LAKELAND – A Florida appeals court has reopened a Hendry County judge's decision to let a couple off the hook for potentially $137,000 in debt owed on a foreclosed mortgage, saying the couple's reliance on documents from Fannie Mae on the property's value isn't enough to stop the collection lawsuit from continuing.
On March 15, a three-judge panel of the Florida Second District Court of Appeal reversed the Hendry County Circuit Court ruling that granted summary judgment to Teresa and Samuel Norton in an appeal filed by Dyck-O'Neal Inc. (DONI) over a deficiency judgment in the amount of $137,586.
In 2009, the Norton's home in Hendry County was foreclosed on. At the time of the foreclosure, the home was estimated to be worth $197,586, court filings said. In 2010, after the foreclosure, the Federal National Mortgage Association (Fannie Mae) purchased the home at a foreclosure sale for $100. At the time of the sale, a real estate appraiser estimated the property's value at $60,000, court records show.
In 2014, Fannie Mae assigned the final judgment and note to DONI. The Nortons assert that an amended 1099-A tax statement showed the property's value to be $60,000, and they used that 1099 form to file their individual federal income tax returns.
They argued this "should prevent DONI from bringing its deficiency action against them."
In the appeals court opinion, authored by Judge Matthew C. Lucas, the court found the Nortons "proffered no evidence whatsoever showing how or why the filing of this tax form caused them any detrimental change. Thus, they did not meet their initial burden of presenting a 'crystallized, conclusive' record that would support their defense."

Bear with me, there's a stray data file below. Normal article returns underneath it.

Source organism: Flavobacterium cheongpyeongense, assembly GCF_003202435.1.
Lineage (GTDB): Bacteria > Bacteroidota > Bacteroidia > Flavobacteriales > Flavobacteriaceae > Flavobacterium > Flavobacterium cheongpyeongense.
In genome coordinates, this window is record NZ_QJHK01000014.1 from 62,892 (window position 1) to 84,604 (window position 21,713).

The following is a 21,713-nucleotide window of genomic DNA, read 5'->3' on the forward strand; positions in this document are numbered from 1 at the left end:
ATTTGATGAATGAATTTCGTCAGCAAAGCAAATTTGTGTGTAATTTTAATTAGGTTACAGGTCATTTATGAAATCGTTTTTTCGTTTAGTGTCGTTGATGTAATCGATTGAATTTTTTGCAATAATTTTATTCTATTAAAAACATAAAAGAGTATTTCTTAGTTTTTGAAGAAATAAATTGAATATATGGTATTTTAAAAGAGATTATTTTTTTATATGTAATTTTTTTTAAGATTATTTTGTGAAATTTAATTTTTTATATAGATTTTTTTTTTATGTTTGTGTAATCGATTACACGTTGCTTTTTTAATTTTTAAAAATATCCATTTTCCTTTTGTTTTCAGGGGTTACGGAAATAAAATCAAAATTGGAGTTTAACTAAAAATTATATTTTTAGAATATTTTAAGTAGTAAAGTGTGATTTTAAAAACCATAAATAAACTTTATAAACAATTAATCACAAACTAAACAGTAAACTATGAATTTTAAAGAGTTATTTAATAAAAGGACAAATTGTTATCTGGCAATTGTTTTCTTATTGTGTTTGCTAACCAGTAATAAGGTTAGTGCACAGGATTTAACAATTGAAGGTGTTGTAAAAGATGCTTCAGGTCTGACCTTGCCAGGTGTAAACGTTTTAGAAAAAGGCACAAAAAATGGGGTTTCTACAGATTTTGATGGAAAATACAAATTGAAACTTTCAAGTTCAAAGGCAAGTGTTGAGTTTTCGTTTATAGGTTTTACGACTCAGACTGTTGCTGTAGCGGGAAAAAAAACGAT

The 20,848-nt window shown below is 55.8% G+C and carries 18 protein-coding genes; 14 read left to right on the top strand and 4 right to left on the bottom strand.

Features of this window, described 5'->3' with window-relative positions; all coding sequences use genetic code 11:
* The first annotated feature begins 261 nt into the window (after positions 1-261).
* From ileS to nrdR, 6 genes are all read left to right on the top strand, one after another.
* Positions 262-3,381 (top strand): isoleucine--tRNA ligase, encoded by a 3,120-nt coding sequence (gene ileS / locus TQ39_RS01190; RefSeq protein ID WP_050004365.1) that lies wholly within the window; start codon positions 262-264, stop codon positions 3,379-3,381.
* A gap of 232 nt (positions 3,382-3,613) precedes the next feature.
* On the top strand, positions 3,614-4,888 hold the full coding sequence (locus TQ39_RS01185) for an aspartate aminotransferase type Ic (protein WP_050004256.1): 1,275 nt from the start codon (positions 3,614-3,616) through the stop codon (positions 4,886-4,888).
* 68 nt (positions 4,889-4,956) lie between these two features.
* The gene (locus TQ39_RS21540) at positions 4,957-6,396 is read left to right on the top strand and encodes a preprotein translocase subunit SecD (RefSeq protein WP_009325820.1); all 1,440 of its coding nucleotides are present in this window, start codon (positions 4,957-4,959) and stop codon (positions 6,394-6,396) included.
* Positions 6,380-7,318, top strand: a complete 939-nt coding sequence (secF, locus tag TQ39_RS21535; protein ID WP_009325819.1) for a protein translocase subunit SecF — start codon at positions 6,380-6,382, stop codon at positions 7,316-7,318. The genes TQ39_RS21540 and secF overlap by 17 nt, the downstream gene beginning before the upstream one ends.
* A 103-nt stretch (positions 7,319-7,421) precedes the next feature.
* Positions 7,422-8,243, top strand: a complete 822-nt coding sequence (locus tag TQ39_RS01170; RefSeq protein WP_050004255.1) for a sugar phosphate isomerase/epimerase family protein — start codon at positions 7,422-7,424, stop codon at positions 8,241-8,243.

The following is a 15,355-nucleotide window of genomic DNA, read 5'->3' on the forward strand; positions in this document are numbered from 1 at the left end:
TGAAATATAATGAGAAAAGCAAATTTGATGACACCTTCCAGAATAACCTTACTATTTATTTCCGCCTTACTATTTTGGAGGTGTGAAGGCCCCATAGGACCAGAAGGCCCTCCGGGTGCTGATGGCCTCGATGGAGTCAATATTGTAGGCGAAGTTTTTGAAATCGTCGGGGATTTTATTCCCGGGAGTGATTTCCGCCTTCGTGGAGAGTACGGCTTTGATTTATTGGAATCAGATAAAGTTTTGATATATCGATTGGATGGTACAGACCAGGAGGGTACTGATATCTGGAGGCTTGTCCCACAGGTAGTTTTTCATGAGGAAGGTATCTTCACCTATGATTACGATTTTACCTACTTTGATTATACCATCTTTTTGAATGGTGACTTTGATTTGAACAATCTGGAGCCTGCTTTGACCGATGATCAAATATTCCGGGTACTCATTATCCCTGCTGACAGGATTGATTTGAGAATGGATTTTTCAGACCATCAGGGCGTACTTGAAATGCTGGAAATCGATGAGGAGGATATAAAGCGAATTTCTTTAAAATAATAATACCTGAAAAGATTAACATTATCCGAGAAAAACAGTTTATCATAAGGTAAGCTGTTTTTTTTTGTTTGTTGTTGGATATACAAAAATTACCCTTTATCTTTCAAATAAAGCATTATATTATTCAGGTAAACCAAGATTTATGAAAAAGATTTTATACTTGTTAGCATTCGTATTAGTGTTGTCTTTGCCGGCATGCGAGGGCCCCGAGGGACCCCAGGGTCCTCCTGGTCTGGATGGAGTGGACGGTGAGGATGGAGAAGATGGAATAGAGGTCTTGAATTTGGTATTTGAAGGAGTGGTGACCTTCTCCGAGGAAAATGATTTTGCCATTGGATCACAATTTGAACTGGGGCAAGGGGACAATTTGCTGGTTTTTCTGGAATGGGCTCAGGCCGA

The Nortons also claimed the statute of limitations should apply in DONI's attempt to recoup funds. According to court filings, DONI failed to bring suit against the Norton's within five years of the date of their default on their promissory note. The Nortons defaulted in 2008, but DONI did not file its complaint until 2014. The Nortons contend, therefore, DONI's lawsuit was barred by Florida statutes.
The appeals court said the clock did not begin ticking on DONI's deficiency claim "until the entry of a foreclosure judgment and subsequent foreclosure sale."
"Therefore, DONI's action was timely ... and the trial court's entry of summary judgment on the basis that the statute of limitations had expired was incorrect," Judge Lucas wrote.
The appeals court reversed the judgment and remanded the case for further proceedings. Second District Chief Judge Edward LaRose and Judge John C. Lenderman concurred in the opinion.
DONI has been represented by attorneys David M. Snyder of David M. Snyder, P.A., of Tampa; Susan B. Morrison, of Law Offices of Susan B. Morrison, Tampa; and Joshua D. Moore, of Law Offices of Daniel C. Consuegra, Tampa.
The Nortons have been represented by Alexander Allred, of Castle Law Group P.A., of Largo.